NB. All of their material, including later albums, is now available on CD.
The central figure in this band was Iggy Pop whose real name was James Jewel Osterburg. He was born on 21 April 1947 at Muskegan, Ann Arbor in Michigan. His first band was The lguanas whom he drummed and sang for. They released a cover of Bo Diddley's Mona. He met Ron Asheton and James Williamson whilst he was with The Iguanas, whom he soon left to join the Prime Movers, who for a very short while also featured Ron Asheton on bass. It was around this time that he adopted the name Iggy Pop (Iggy after The Iguanas and Pop after Jim Popp, a local junkie). His stay with The Prime Movers was a brief one and he spent most of 1966 in Chicago before returning to Michigan to form The Psychedelic Stooges (line-up (A)) in 1967. At the end of the year bassist Dave Alexander joined the band. They gigged regularly around the Michigan area and having shortened their name to simply The Stooges caught the eye of an Elektra employee who was in Detroit to sign The MC5. The Stooges were snapped up too and advanced $25,000 to record their debut album which made No. 106 in the U.S. Album Charts. Produced by John Cale, it was recorded over four days and issued in a sleeve reminiscent of The Doors first album. The orange labelled original Elektra releases are the most sought-after. Full of banal, three chord rock'n'roll the album was classic punk-rock and in retrospect years ahead of its time. Their debut 45, taken from the album, is extremely rare. Rarer still is an Italian issue which coupled I Wanna Be Your Dog with another cut from the album Ann which appeared on Vendette (VRN 34101) in a full colour picture sleeve. Equally rare is a French picture sleeve release which coupled 1969 with Real Cool Time.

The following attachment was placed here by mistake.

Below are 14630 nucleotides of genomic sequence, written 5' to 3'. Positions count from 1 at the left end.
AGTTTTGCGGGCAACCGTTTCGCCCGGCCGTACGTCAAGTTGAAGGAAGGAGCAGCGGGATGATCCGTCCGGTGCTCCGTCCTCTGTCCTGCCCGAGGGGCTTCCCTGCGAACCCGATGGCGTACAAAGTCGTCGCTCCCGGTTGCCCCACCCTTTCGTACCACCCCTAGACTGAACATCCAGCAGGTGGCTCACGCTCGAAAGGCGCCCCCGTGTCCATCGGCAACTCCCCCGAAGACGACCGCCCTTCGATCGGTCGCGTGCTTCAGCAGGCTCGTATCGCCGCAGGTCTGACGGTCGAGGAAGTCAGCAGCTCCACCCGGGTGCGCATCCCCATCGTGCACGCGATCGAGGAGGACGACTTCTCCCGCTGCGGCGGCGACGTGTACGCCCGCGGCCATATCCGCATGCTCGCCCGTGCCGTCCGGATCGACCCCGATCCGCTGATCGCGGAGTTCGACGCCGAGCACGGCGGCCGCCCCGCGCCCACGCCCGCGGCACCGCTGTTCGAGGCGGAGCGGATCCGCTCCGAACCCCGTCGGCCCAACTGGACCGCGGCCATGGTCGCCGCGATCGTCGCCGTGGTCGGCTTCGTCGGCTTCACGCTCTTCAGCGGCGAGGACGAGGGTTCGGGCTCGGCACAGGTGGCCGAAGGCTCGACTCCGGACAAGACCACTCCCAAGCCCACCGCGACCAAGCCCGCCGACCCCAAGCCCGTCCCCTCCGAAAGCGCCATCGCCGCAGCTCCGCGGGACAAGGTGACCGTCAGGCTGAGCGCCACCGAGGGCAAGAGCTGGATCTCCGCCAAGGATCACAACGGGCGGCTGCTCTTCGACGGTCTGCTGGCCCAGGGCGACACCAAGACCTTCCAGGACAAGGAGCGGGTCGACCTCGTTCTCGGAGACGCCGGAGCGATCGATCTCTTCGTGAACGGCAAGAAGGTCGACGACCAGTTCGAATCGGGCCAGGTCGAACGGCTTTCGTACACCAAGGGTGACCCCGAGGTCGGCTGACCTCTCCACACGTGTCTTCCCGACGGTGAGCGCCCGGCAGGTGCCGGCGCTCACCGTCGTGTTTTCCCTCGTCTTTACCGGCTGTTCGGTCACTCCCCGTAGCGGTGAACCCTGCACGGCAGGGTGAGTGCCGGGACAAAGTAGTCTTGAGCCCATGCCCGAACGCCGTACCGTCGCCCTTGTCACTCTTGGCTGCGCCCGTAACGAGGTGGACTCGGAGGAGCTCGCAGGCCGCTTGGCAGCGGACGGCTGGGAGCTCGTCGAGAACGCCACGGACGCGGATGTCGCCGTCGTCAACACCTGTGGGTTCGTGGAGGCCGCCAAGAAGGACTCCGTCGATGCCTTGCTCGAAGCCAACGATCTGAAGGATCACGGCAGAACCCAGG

Early in 1970 Steve Mackay and Bill Cheatham joined the band and they set about recording Fun House, which was produced by Don Galluci (ex-Don and The Goodtimes) whose production credits had included The Kingsmen's Louie, Louie. Many regarded the album as superb but the month it was released Dave Alexander went missing and later the band quit in August 1971 after a freeway accident. They had been disintegrating anyway amid drug-related problems that plagued many bands in this era. Their second 45 is also extremely rare, consisting of two cuts from Fun House. Rarer still is a French release with a stage shot of Iggy but there was also a mega-rare Japanese picture sleeve issue of their 45. Down On The Street can also be found on an Elektra various artists sampler, Garden Of Delights, which came out in 1971. After the split Iggy moved down to Florida where he improved his golf and took a job cutting lawns and it was a chance meeting with David Bowie in a New York bar which led to the band's reformation, at Bowie's instigation, for a final fling. Line-up F was signed to his management company Mainman and flown over to England to record a two album deal with CBS. However, Tony De Fries (Bowie's manager) considered most of their initial output too violent to be associated with Bowie and most of it was scrapped at his insistence. Eventually the album was released but it was disappointing overall. It did however, make No. 182 in the Album Charts. Search And Destroy, one of the few surviving tracks from their first session, also found its way onto a very rare 45 with Shake Appeal (which was a modified version of Tight Pants also from the first session). The second projected album never materialised because of differences of opinion between management and the band. De Fries then proceeded to sack Williamson because of the latter's drug problem and after a U.S. tour which ended in violence at two gigs in Detroit The Stooges split from Mainman and later disbanded. One of the shows, recorded on cassette, was later issued as Metallic K 0. (Skydog SGl 5 008) in France in 1976. A live version of 1969 (a song from their first album), recorded at the 1970 Cincinatti Pop Festival, later appeared on the 1977 Michigan Rocks compilation, and two further tracks from this performance appeared on a bootleg single, TV Eye/I Feel Alright.